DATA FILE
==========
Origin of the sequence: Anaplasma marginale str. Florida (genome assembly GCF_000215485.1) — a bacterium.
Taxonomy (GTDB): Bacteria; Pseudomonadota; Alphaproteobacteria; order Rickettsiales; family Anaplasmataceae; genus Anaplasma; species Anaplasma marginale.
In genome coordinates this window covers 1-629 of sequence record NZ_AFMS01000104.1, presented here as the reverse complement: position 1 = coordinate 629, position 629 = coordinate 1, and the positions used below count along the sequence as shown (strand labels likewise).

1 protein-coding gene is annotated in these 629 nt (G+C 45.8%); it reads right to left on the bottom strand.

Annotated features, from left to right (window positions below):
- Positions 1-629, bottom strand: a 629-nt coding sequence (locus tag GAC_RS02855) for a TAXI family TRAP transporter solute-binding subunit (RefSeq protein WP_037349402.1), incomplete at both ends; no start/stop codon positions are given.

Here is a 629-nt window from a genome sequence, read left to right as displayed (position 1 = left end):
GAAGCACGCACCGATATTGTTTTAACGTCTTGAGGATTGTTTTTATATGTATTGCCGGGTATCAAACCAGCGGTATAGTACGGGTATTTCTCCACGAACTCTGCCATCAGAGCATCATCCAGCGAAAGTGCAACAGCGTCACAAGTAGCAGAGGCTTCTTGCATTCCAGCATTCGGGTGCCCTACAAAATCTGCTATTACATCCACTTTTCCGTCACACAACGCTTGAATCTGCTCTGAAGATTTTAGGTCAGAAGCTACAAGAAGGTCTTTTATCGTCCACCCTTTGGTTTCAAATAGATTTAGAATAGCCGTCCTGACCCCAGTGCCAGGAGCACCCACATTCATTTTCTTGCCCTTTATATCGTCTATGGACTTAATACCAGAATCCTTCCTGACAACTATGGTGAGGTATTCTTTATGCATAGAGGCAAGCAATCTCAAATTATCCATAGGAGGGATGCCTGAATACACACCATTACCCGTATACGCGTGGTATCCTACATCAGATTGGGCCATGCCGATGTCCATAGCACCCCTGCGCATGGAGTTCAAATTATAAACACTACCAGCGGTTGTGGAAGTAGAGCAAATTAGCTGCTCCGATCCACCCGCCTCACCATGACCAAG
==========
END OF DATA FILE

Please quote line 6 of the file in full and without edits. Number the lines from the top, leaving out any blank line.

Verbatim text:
- Positions 1-629, bottom strand: a 629-nt coding sequence (locus tag GAC_RS02855) for a TAXI family TRAP transporter solute-binding subunit (RefSeq protein WP_037349402.1), incomplete at both ends; no start/stop codon positions are given.